Opus Electrica by Annika Newell
© Zack Hussain
Lost Wax Playing Cards
By Olutade Abidoye
Each set of Lost Wax Playing Cards contains 54 playing cards featuring illustrations of royal figures from the 15th – 19th century Benin Empire. The Benin Empire thrived in what is now southern Nigeria and left an impressive record of their civilization in the form of bronze plaques commissioned by the King (Oba) to adorn the courtyards of his palace. The playing cards pay homage to this prosperous period in Nigerian history and, in effect, bring this bygone era from the archives into modernity in a colorful and playful way.
"I expect Lost Wax Playing Cards to bring a new dynamism to Nigerian popular culture and consciousness. My aim is to rekindle this colorful, yet elusive history into Nigerian popular culture through these playing cards. Nigerians are influenced by their indigenous traditions but more increasingly by popular culture. Symbols of tradition—such as those that inspire these cards—are easily overshadowed by meanings, images and activities drawn from popular culture. Since popular culture is grounded in the mundane and the persistent routines of everyday life, then this history too becomes implicit and fixed. The old Africa that inspired these artifacts has now lost much of its luster. If Nigeria’s prosperous past becomes common sense through these cards, then perhaps the notion of a brighter future won’t be so far-fetched." - Olutade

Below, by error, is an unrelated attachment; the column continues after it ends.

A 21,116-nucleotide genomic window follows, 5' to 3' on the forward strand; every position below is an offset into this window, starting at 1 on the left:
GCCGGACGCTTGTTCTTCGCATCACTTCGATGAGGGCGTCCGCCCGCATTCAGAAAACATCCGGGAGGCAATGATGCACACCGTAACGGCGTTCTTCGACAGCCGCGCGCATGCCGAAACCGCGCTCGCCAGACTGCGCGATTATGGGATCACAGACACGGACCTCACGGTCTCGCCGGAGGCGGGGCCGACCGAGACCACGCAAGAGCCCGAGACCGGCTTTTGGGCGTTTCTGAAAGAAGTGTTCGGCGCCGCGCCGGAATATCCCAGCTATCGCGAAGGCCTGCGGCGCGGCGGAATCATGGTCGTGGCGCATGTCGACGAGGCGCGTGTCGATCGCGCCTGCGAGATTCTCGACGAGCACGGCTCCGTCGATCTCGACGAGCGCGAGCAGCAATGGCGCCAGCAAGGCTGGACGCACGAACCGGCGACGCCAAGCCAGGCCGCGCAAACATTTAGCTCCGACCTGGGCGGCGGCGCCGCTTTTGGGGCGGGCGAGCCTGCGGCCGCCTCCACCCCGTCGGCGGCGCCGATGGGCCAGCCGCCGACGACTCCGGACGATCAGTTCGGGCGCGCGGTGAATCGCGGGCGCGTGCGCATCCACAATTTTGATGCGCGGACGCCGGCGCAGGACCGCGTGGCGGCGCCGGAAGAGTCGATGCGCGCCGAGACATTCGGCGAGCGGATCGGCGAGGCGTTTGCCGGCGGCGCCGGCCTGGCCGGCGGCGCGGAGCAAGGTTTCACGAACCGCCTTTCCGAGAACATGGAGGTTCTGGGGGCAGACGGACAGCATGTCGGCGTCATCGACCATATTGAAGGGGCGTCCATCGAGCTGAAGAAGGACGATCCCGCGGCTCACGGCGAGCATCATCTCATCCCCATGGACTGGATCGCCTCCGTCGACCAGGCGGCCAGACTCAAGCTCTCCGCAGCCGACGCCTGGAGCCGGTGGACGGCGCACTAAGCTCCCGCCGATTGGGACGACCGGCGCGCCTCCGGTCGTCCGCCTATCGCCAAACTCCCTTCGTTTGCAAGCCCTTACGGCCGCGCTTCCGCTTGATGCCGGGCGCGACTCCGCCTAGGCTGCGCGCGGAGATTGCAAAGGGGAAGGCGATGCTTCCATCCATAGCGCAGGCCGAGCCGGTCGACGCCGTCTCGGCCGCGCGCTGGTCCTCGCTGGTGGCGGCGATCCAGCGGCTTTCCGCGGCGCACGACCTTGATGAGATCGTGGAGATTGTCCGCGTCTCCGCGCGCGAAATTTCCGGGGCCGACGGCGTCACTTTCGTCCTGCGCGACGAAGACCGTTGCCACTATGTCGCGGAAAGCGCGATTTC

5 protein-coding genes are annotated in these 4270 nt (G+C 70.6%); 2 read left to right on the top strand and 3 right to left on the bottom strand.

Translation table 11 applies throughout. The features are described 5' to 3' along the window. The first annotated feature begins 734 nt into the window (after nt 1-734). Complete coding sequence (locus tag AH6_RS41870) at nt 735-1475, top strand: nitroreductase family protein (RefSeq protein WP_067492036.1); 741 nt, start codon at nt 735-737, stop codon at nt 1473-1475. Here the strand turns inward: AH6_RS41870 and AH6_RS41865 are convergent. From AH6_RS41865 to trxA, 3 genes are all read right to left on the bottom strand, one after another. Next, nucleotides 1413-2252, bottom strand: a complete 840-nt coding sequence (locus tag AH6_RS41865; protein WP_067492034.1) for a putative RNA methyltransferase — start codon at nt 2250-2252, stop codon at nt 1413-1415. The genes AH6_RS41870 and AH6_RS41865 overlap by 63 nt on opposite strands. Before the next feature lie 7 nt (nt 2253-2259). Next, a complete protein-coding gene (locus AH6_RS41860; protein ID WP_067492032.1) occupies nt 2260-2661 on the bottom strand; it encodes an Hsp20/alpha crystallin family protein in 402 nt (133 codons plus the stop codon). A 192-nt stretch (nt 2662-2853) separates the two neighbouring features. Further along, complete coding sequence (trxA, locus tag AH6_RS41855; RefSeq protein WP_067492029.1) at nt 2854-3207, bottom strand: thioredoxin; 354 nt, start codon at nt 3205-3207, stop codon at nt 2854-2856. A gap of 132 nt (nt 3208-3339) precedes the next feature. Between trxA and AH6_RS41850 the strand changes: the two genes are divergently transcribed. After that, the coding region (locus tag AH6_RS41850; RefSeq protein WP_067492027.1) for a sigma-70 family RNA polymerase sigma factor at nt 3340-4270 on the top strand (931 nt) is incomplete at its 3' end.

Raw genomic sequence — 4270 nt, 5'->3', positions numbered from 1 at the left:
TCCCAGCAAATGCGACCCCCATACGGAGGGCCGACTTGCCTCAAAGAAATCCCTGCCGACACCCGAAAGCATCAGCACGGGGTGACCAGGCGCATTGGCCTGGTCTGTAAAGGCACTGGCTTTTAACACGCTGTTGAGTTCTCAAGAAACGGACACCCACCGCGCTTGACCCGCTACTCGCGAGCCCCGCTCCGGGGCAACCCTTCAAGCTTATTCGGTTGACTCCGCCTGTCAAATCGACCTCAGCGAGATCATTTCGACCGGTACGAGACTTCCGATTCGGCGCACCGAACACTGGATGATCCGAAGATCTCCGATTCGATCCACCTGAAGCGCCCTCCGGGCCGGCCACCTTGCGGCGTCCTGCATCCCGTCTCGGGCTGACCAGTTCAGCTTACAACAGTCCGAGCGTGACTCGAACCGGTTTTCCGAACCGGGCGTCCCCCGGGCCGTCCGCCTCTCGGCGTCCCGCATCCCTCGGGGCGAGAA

Israeli visual artist and painter Roy Nachum (1979), believes that art should be accessible to everybody, even those who are visually impaired and for this reason his latest work “BLIND" combines painting with Braille signage.
The moment which made the artist re-contextualize his signature pixel technique into Braille, came about a few years ago, when a chance encounter with Braille signage at a museum exhibition forced him to think of new ways in which the blind could possibly experience visual artworks. Until then, he had been utilizing the idea of pixels painted one-by-one to create micro worlds that come together in order to form the pattern of a single reality or of a dream. Most of the themes of his pixelized oil paintings on canvas derive from his brain’s hard disc which is why one could characterize him as a ”digital painter”.
Nachum’s photo realistic oil paintings illustrate surrealistic images of a fantasy realm, which employ Braille and a “double vision” technique that challenges those with sight to question the limitations of their vision. All the texts comprise poems written by the artist and inspired by the paintings. via
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